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07-29-05 Mercer MR/DD wants levy vote in November

By Timothy Cox

  Mercer County voters will be asked in November to approve a property tax levy for Mental Retardation and Developmental Disabilities (MR/DD), the first new money the program has sought since 1999.

  MR/DD board members still have not finalized their ballot plans but could seek as much as $1.7 million more annually. MR/DD Superintendent Mike Overman said the department likely would seek considerably less than that amount but could not offer specifics.
  Raising $1.7 million countywide would require a property tax levy of about 2.3 mills, Mercer County Auditor Mark Giesige said. A 2.3-mill tax levy would cost the owner of a $100,000 home about $70 annually, he said.
  Property owners now pay 3.419 total mills toward the MR/DD program, about $105 annually on a $100,000 home, Giesige said. The agency also receives some state and federal funding.
  MR/DD board members meet Monday, where a "major discussion" on the levy issue is expected, Overman said.  Overman met Thursday with Mercer County Commissioners in what was a precursor to a formal request to the commissioners to place a tax levy on the ballot.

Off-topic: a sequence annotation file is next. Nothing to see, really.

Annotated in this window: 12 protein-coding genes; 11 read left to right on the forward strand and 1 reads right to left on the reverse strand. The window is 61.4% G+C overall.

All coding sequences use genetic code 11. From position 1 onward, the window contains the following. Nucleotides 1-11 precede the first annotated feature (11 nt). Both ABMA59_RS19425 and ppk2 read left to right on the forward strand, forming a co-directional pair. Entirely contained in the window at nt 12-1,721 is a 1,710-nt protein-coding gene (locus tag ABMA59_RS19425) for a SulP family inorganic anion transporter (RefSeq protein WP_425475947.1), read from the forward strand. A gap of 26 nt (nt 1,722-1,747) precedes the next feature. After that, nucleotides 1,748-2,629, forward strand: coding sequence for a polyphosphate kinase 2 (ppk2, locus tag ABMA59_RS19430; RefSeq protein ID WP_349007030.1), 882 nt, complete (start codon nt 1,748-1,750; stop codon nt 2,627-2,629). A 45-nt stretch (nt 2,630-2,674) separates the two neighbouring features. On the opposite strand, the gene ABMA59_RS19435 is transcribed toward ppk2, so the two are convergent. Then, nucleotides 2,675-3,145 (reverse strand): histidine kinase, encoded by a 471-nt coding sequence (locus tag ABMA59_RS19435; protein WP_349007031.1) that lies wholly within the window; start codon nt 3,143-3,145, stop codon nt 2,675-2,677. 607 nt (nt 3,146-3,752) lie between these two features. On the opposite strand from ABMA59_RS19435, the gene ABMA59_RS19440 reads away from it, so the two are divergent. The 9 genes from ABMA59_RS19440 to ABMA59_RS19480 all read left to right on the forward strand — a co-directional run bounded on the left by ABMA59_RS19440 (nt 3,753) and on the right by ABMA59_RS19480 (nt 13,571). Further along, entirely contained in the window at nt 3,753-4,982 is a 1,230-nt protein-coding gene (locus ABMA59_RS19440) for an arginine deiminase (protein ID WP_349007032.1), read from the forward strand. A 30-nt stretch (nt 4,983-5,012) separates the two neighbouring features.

Commissioners did not say specifically whether they supported an MR/DD ballot issue, but said agency officials would have to launch an aggressive campaign to educate voters. Many people still associate the program with the old Cheryl Ann School, not the modern agency that provides an array of services to more than 325 people, including infants through adults, they said.
  "Educating the community will be key," Commissioner Bob Nuding said.
  Commissioner Jim Zehringer agreed that marketing will be critical to any MR/DD levy's success.
  It will be up to commissioners to place any MR/DD issue on the ballot.
  MR/DD officials need more money in the budget to offset past unforeseen expenses, costly mandates from the state and the recent loss of the Community Alternative Funding System, a state Medicaid reimbursement program, Overman said. The Medicaid money alone accounted for nearly $300,000 annually that the program must now do without.
  "If we are not able to replace those dollars, that will have a real severe impact," Overman said, speculating that program cuts and layoffs would be necessary without passage of the levy.
  Agency officials have worked hard in recent years to control costs, Overman said. Three direct care positions have been eliminated in recent years when those people left their jobs, he said.
  "And every year our enrollment has continued to grow," Overman told commissioners.


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